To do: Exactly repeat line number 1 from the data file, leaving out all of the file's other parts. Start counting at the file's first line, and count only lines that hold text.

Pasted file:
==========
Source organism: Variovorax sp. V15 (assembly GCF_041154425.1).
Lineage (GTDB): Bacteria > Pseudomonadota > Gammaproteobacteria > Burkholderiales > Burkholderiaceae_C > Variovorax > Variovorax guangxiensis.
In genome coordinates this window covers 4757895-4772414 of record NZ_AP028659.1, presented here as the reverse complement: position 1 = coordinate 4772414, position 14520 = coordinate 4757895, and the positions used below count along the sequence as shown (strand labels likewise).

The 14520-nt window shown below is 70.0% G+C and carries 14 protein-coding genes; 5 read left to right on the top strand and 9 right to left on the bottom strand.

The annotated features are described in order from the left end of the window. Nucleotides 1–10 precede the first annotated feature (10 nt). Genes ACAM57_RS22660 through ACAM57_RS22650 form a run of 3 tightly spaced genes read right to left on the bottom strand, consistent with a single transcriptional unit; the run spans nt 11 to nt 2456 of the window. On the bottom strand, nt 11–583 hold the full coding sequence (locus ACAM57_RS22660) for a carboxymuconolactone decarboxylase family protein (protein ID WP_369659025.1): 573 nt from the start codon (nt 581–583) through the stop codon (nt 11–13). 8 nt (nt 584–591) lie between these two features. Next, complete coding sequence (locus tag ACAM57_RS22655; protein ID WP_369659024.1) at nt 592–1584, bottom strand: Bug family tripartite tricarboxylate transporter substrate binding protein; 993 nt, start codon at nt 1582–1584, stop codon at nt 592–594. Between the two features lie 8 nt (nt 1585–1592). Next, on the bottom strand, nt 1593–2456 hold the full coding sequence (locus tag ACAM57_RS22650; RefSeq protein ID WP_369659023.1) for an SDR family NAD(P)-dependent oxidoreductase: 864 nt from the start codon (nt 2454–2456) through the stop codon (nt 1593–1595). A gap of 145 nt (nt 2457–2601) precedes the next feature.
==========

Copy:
Source organism: Variovorax sp. V15 (assembly GCF_041154425.1).